He turned the knob. There was a slight delay, then the chaos of radio static filled the air. Peppered by tinny human voices, the noise went in and out. Harrison Treadwell fiddled with the tuner knob until the static receded and the chatter clarified. Crystal clear. Like he was on the telephone with them. Static spiked again. Harrison swore, and clicked the radio off.
It was these damn hills, he thought, and this weather. Typical Washington. Never got great reception this deep in the Skagit Valley, anyway. Even if it wasn’t pissing cats and dogs. The wipers of the Chevy could scarcely keep up. Harrison was hoping to get a glimpse of Mt. Baker on the trip home, but the cloud cover and rain reduced visibility to a few hundred feet. It was forty degrees if it were anything. And goddamn raining. He missed San Diego.
The sun dropped behind him in the West. Sunsets in a lot of places tended to be followed by an hour more of fading twilight, but not here. Not in the midst of Autumn. Not in Concrete, Washington.
Harrison grabbed the pack of Pall Malls from the bench seat and lifted it to his mouth. He pulled one of the cigarettes free with his lips and thumbed the in-dash lighter. Thank God for the lighter. Genius development. His last car was a nineteen and twenty Ford, which didn’t have a lighter in the dash. It was one of the reasons he picked the thirty-five Chevy. That, and the radio.
The lighter sprang out with a distinctive ping. With one hand on the wheel, and both eyes on what he could see of the road through the rain, Harrison puffed until the cigarette was lit. He wanted to quit. He hated the way it made his fingers smell, but by God, that flush of calm that stole over him after that first drag — it kept him coming back. Though as it often did, it took him all the way back to Europe, nineteen eighteen. Twenty years ago. Might as well be yesterday. He smelled gunpowder and the stench of death. The gangrenous reek of rotting human flesh. He shook his head and banished it, focusing on the road. Good. Sometimes it was that easy to get rid of the intrusive memories. Other times it wasn’t. Too many other times they woke him in the middle of the night. He figured the cigarettes triggering memories of the war should be sufficient reason to quit them, but it wasn’t. They called to him. Filled him with a moment’s peace when he lit up. It was the ritual of it. He wanted to smoke. And cigarettes certainly weren’t the worst activity to engage his idle hands.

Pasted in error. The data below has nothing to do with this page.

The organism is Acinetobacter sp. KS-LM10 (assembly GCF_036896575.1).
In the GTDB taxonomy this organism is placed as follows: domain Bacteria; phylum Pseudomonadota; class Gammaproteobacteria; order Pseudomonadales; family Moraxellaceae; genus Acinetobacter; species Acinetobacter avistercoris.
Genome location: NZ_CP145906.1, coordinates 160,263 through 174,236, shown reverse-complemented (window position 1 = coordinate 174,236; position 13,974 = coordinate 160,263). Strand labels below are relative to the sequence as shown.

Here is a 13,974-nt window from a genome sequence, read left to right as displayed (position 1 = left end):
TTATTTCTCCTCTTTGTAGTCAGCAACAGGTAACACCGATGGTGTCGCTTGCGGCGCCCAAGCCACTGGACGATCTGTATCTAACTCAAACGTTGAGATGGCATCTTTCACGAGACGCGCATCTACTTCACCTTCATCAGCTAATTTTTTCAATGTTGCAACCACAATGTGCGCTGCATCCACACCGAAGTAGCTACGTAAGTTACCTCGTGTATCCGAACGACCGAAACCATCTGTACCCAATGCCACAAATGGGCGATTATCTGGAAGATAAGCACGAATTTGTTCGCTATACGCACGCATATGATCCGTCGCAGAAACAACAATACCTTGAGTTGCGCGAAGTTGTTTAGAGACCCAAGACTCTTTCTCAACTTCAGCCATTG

Red streaks flashed across the windshield. Harrison blinked. Glancing at the rearview he saw the unwelcome lights of the law. He sighed, slowed, and pulled to the side of the road. He puffed the last of his cigarette, cranked the window down and tossed the butt into the rain. Harrison grabbed the rearview mirror and tilted it, redirecting the invasive flashing lights away from his eyes. He caught a glimpse of his own haggard face. A couple days worth of salt and pepper stubble shadowed his jaw. Lack of sleep during the drive from San Diego to Concrete lent him dark circles under bloodshot eyes. His gray hair was greasy and disheveled.